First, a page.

Herat silk production exceeds 1 tonne
HERAT CITY (Pajhwok): The ancient silk-weaving industry has revived in western Herat province, with the silk production exceeding one tonne this year, officials said on Monday.
Ghulam Sediq Tabibzada, an official at the provincial Agriculture Department, told Pajhwok Afghan News the silk production had increased in Herat with a rise in rearing of silkworms.
This solar year, he said more than 6,000 families in Zandajan and 2,000 families in Guzara and Anjeel districts had been tasked with rearing silkworms, harvesting cocoons and producing silk.
“This year 3,000 boxes of silkworms were distributed to people. Of the boxes, 2,210 were donated by Rada organisation and 790 by the agriculture department,” he added.
“Last year, 3,000 boxes produced 1,050 kilograms of silk and the production increased to 1,140 kg this year,” he continued, linking the increase to better climate condition and market for silk products in Herat.
He said the price of one kilogram of silk rose to 1,000 afghanis this year against last year’s 400 afs. Tabibzada said silkworms imported from neighboring Iran were of poor quality as compared to those from China.
Shah Gul Ahmad, a resident of Anjeel district, said she worked raising silkworms and silk production with six other members of her family. “In the last two years, Rada organization has been assisting us and we are happy with our work.”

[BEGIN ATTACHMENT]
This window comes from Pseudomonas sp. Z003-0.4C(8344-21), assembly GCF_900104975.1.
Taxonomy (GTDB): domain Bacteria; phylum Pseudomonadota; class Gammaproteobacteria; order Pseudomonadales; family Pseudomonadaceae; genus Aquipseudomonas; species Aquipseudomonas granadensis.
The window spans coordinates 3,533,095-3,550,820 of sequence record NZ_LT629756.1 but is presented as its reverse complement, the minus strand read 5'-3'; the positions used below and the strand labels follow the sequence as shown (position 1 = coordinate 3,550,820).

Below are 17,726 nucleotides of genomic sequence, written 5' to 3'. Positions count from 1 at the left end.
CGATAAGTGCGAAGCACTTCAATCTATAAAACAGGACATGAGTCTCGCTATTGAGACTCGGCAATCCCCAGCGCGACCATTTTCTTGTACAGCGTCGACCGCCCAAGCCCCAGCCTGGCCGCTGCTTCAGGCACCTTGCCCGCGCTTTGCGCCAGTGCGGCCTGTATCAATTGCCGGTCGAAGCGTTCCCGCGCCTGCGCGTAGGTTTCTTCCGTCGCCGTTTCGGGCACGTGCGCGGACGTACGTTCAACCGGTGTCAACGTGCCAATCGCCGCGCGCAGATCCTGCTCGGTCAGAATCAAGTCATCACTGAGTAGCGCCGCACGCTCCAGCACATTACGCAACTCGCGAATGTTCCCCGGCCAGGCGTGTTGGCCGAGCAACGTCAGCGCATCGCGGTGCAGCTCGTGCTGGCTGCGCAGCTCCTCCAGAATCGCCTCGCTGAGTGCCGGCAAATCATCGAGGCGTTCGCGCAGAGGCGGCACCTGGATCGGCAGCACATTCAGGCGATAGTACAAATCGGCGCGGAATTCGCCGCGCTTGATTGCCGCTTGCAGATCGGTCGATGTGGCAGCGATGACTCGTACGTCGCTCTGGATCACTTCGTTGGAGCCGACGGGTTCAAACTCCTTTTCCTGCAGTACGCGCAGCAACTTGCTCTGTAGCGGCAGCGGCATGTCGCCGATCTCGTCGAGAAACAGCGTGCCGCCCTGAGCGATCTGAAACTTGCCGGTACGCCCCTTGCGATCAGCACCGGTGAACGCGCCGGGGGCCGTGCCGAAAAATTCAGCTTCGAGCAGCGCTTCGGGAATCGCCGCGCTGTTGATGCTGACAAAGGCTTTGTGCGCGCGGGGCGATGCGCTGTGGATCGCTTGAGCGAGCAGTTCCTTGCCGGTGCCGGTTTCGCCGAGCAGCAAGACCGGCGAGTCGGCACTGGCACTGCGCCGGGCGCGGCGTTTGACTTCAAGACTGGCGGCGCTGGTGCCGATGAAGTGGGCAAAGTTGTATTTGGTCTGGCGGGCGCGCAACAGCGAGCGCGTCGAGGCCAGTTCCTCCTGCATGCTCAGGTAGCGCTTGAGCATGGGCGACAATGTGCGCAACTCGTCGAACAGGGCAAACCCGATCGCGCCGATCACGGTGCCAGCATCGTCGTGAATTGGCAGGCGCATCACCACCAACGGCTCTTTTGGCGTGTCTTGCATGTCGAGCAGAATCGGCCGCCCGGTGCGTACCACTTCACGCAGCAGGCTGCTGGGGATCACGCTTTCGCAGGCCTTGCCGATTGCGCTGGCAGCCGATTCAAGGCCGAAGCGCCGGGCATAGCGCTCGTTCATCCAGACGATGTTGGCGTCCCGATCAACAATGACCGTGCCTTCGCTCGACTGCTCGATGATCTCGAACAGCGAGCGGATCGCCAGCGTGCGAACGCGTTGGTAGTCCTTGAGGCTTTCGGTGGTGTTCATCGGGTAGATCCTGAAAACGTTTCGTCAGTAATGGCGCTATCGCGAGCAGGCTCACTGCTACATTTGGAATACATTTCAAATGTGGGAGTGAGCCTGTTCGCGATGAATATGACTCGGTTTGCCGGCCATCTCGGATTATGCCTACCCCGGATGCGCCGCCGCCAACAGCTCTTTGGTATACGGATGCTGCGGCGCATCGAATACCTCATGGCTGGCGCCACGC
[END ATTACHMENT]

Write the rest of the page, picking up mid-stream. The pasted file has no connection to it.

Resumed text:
Abdul Wahid, 59, said he spent most of his life farming silkworms and collecting their cocoons for silk production. “For the last ten years this industry was nose-diving, but the situation of our work improved considerably during the past two years.”
Ghulam Rabbani, a local elder, said if the government provided them with quality silkworms, more than 500 families were prepared to work in the field.
Silkworms normally hatch in spring and their only food is mulberry leaf. During the first 50 days of their life cycle, the worms are kept in a clean environment at a temperature more or less between 70° – 75° F with similar percentage of humidity.
The mature worms stop eating, gradually lose appetite and turn yellowish-white as they begin spinning cocoon.
Major products made of silk in Herat include shawls, scarves, turbans and fabrics. Golsoom, 28, who works in silk weaving industry, said foreigners comprised their major customers. “We weave silk pieces and foreigners buy most of our shawls and ties.”
Zuhra, 25, was of the opinion that with government’s assistance, the craft that thrived for centuries could regain its past glory in the province.
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